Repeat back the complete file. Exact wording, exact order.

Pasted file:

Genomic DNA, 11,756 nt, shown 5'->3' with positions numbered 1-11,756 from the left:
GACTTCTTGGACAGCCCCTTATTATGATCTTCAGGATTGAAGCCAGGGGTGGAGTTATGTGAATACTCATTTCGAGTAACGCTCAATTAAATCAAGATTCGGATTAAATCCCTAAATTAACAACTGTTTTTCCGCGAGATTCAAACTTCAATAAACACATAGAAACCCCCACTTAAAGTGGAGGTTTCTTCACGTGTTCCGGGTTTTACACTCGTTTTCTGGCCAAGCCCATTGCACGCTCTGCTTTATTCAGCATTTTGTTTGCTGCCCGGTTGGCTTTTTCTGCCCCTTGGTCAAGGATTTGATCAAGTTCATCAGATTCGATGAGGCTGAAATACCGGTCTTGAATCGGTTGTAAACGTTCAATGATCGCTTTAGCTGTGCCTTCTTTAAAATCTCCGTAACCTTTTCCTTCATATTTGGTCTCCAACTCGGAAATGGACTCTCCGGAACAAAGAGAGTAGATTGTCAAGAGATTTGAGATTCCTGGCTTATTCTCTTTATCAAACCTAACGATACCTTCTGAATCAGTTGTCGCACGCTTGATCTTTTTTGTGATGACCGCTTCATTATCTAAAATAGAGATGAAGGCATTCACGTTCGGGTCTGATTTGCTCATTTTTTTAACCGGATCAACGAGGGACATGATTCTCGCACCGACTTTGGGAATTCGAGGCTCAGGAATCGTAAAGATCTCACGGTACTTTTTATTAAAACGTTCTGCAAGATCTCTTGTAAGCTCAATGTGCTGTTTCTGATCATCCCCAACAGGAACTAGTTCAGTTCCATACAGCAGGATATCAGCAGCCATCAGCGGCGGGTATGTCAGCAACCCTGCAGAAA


Genomic DNA, 11,756 nt, shown 5'->3' with positions numbered 1-11,756 from the left:
GACTTCTTGGACAGCCCCTTATTATGATCTTCAGGATTGAAGCCAGGGGTGGAGTTATGTGAATACTCATTTCGAGTAACGCTCAATTAAATCAAGATTCGGATTAAATCCCTAAATTAACAACTGTTTTTCCGCGAGATTCAAACTTCAATAAACACATAGAAACCCCCACTTAAAGTGGAGGTTTCTTCACGTGTTCCGGGTTTTACACTCGTTTTCTGGCCAAGCCCATTGCACGCTCTGCTTTATTCAGCATTTTGTTTGCTGCCCGGTTGGCTTTTTCTGCCCCTTGGTCAAGGATTTGATCAAGTTCATCAGATTCGATGAGGCTGAAATACCGGTCTTGAATCGGTTGTAAACGTTCAATGATCGCTTTAGCTGTGCCTTCTTTAAAATCTCCGTAACCTTTTCCTTCATATTTGGTCTCCAACTCGGAAATGGACTCTCCGGAACAAAGAGAGTAGATTGTCAAGAGATTTGAGATTCCTGGCTTATTCTCTTTATCAAACCTAACGATACCTTCTGAATCAGTTGTCGCACGCTTGATCTTTTTTGTGATGACCGCTTCATTATCTAAAATAGAGATGAAGGCATTCACGTTCGGGTCTGATTTGCTCATTTTTTTAACCGGATCAACGAGGGACATGATTCTCGCACCGACTTTGGGAATTCGAGGCTCAGGAATCGTAAAGATCTCACGGTACTTTTTATTAAAACGTTCTGCAAGATCTCTTGTAAGCTCAATGTGCTGTTTCTGATCATCCCCAACAGGAACTAGTTCAGTTCCATACAGCAGGATATCAGCAGCCATCAGCGGCGGGTATGTCAGCAACCCTGCAGAAA